Iowa’s workforce must be prepared for the jobs of the 21st Century and our schools are the key to building a highly workforce. Every student should graduate with the skills necessary to land a good job or continue their education after high school.
Iowa has always prided ourselves on a quality education that our children deserve. At a composite ACT score of 22, Iowa continues to be near the top (3rd national) and above the national average in college readiness.
However, achievement results have remained stagnant and in some cases mixed. Decreases can be seen in 2013 student performance in eighth grade reading and math. Yet, there was an increase in 11th grade performance in reading and math.
The fact that achievement has not declined can definitely be looked at as a positive since the makeup of Iowa’s classrooms is changing. The number of students on free and reduced lunch has dramatically increased. Children living in poverty tend to come to school not ready to learn or have to overcome several changes just to be a functional learner.
In 2013, 41% of the public student body is eligible for free and reduced lunch, an increase of 8% in five years. The number of students who are English Language Learners (ELL) has doubled since 2000.
These are all challenges that Iowa schools face as we try to build a strong highly skilled workforce for tomorrow. However, the number of classes taken by students through more challenging AP courses, which allow college credit, has increased.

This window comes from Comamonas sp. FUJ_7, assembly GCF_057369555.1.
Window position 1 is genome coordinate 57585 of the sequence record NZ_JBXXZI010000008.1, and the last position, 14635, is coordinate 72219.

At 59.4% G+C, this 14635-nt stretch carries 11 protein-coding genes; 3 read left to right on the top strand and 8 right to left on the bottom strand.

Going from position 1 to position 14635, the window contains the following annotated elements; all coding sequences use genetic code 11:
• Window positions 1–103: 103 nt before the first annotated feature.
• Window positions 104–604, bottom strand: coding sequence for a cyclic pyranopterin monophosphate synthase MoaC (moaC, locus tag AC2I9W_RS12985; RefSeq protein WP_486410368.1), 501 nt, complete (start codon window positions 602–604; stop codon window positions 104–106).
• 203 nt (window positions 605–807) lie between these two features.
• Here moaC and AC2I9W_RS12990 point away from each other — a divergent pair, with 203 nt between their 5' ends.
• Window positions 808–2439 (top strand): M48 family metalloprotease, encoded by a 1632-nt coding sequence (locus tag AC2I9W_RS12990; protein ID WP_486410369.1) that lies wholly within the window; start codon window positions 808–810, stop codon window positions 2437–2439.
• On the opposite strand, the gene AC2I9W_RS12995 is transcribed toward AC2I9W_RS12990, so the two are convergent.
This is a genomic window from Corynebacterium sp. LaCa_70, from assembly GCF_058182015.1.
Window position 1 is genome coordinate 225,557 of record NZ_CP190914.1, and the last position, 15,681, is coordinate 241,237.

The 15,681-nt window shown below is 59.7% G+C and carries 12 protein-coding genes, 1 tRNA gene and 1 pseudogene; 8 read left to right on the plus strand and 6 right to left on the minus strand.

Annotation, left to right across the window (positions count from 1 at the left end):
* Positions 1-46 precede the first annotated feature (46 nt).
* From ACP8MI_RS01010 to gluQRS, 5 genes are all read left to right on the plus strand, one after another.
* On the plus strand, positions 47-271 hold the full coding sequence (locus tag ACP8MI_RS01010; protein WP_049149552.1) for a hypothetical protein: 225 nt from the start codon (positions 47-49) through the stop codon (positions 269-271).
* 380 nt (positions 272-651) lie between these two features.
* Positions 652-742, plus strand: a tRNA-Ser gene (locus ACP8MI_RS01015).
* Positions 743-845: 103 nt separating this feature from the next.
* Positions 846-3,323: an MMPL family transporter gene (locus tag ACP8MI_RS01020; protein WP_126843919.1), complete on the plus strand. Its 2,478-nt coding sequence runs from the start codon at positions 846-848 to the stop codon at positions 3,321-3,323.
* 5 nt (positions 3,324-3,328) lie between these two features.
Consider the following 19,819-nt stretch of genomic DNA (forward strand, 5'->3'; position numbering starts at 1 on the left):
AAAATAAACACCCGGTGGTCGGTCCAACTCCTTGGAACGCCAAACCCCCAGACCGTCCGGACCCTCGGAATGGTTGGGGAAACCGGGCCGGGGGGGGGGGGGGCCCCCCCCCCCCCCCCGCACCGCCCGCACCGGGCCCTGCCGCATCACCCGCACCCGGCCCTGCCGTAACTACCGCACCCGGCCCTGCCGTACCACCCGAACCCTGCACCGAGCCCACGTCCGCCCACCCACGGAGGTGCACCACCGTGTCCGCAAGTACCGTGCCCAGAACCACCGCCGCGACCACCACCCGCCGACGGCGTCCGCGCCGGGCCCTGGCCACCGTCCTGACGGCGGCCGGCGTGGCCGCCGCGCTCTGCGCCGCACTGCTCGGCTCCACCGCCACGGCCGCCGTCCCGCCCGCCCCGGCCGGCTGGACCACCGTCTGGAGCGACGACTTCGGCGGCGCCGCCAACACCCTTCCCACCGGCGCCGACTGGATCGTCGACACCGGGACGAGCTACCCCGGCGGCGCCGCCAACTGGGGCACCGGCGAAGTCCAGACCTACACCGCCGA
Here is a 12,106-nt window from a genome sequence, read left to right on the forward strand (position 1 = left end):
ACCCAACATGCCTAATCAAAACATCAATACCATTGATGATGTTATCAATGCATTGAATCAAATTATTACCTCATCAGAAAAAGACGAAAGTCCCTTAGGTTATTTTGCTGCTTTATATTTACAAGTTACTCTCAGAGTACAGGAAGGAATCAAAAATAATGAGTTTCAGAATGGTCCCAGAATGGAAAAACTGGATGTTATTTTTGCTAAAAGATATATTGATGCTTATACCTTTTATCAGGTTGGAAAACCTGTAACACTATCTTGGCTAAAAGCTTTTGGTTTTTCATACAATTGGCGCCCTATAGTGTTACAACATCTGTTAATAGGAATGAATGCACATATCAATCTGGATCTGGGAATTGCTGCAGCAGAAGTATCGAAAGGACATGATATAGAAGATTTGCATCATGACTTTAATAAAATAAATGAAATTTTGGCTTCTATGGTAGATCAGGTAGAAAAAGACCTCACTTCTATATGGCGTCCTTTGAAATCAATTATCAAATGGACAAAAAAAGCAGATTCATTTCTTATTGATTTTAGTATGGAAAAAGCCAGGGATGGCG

Iowa law requires the Legislature to set State Supplemental Aid (SSA) about 18 months in advance. Setting state school aid a year in advance helps school districts plan their budgets based on funding provided by the state.
For the 2014-2015 school year, the state cost per pupil is $6,366, or an increase $245 per student from the previous year. State school aid is like a cost of living adjustment of education spending to ensure schools do not lose ground from one year to the next. Currently, The current House Majority Party refused to set allowable growth for the 2015-2016 school year.
The 2014 Kids Count survey showed Iowa now third best in the country. Part of the reason for Iowa’s rise is that Iowa showed gains in more children attending preschool. According to the survey, Iowa is ranked 13th in the nation for education, with 48% of its children age 3-4 enrolled in preschool (about 42,000 for the last 6 yrs.)
The Iowa Senate approved a bill in 2014 to provide a preschool expansion incentive and address preschool administration costs. Unfortunately, the Republican controlled House did not follow.
In 2014, Iowa did pass bi-partisan funding for English Language Learner (ELL) grants to school districts with the most extreme challenges of these types of students, including the highest percentage, the highest number of students, and the highest number of diverse languages.
Federal programs do help before and after school programs to address the achievement gap, but it is not meeting demand. Previously, Iowa had additional moneys in their state budget for this area.
How to find out more…
Website for Early Childhood Iowa: www.earlychildhoodiowa.org/
ELL Taskforce Report Nov. 2013: www.educateiowa.gov/sites/files/ed/documents/
Overall Iowa Kids Count Report: http://datacenter.kidscount.org/data/tables/7288-